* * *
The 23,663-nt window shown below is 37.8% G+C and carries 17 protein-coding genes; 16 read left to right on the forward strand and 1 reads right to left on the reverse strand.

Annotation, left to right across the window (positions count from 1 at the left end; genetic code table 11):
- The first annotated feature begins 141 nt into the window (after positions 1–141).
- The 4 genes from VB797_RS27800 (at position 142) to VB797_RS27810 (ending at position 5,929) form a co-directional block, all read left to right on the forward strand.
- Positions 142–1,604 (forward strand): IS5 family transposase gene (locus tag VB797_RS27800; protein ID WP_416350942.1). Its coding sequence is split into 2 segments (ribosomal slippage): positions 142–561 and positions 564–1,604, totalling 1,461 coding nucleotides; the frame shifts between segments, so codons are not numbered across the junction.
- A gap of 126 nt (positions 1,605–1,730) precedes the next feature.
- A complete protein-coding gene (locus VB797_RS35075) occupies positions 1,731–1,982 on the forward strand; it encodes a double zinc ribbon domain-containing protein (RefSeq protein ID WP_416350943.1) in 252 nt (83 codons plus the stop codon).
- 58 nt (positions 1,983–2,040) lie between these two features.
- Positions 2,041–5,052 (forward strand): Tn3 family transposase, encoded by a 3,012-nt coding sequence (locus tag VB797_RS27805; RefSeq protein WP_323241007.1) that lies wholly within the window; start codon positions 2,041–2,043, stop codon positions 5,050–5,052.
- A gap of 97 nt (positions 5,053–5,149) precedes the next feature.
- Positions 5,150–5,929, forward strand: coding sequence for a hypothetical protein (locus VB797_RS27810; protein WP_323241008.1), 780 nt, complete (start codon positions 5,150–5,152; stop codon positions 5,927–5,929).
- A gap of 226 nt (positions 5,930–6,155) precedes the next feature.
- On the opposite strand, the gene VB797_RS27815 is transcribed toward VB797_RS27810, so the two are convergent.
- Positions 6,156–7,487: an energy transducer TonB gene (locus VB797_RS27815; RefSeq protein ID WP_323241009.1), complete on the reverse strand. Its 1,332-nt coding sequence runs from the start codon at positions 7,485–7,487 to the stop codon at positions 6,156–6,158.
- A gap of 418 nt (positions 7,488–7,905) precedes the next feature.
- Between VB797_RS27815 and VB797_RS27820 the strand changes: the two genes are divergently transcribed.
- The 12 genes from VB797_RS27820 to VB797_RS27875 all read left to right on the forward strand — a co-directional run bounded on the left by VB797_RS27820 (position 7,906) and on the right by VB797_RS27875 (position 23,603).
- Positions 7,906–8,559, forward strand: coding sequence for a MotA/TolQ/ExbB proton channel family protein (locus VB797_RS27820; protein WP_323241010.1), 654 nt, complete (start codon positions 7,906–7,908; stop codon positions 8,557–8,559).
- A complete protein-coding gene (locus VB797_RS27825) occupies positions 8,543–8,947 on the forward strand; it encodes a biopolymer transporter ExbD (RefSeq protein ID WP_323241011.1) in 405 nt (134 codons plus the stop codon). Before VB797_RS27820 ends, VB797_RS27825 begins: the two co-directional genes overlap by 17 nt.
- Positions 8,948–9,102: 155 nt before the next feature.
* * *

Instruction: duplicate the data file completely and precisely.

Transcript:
The 23,663-nt window shown below is 37.8% G+C and carries 17 protein-coding genes; 16 read left to right on the forward strand and 1 reads right to left on the reverse strand.

Annotation, left to right across the window (positions count from 1 at the left end; genetic code table 11):
- The first annotated feature begins 141 nt into the window (after positions 1–141).
- The 4 genes from VB797_RS27800 (at position 142) to VB797_RS27810 (ending at position 5,929) form a co-directional block, all read left to right on the forward strand.
- Positions 142–1,604 (forward strand): IS5 family transposase gene (locus tag VB797_RS27800; protein ID WP_416350942.1). Its coding sequence is split into 2 segments (ribosomal slippage): positions 142–561 and positions 564–1,604, totalling 1,461 coding nucleotides; the frame shifts between segments, so codons are not numbered across the junction.
- A gap of 126 nt (positions 1,605–1,730) precedes the next feature.
- A complete protein-coding gene (locus VB797_RS35075) occupies positions 1,731–1,982 on the forward strand; it encodes a double zinc ribbon domain-containing protein (RefSeq protein ID WP_416350943.1) in 252 nt (83 codons plus the stop codon).
- 58 nt (positions 1,983–2,040) lie between these two features.
- Positions 2,041–5,052 (forward strand): Tn3 family transposase, encoded by a 3,012-nt coding sequence (locus tag VB797_RS27805; RefSeq protein WP_323241007.1) that lies wholly within the window; start codon positions 2,041–2,043, stop codon positions 5,050–5,052.
- A gap of 97 nt (positions 5,053–5,149) precedes the next feature.
- Positions 5,150–5,929, forward strand: coding sequence for a hypothetical protein (locus VB797_RS27810; protein WP_323241008.1), 780 nt, complete (start codon positions 5,150–5,152; stop codon positions 5,927–5,929).
- A gap of 226 nt (positions 5,930–6,155) precedes the next feature.
- On the opposite strand, the gene VB797_RS27815 is transcribed toward VB797_RS27810, so the two are convergent.
- Positions 6,156–7,487: an energy transducer TonB gene (locus VB797_RS27815; RefSeq protein ID WP_323241009.1), complete on the reverse strand. Its 1,332-nt coding sequence runs from the start codon at positions 7,485–7,487 to the stop codon at positions 6,156–6,158.
- A gap of 418 nt (positions 7,488–7,905) precedes the next feature.
- Between VB797_RS27815 and VB797_RS27820 the strand changes: the two genes are divergently transcribed.
- The 12 genes from VB797_RS27820 to VB797_RS27875 all read left to right on the forward strand — a co-directional run bounded on the left by VB797_RS27820 (position 7,906) and on the right by VB797_RS27875 (position 23,603).
- Positions 7,906–8,559, forward strand: coding sequence for a MotA/TolQ/ExbB proton channel family protein (locus VB797_RS27820; protein WP_323241010.1), 654 nt, complete (start codon positions 7,906–7,908; stop codon positions 8,557–8,559).
- A complete protein-coding gene (locus VB797_RS27825) occupies positions 8,543–8,947 on the forward strand; it encodes a biopolymer transporter ExbD (RefSeq protein ID WP_323241011.1) in 405 nt (134 codons plus the stop codon). Before VB797_RS27820 ends, VB797_RS27825 begins: the two co-directional genes overlap by 17 nt.
- Positions 8,948–9,102: 155 nt before the next feature.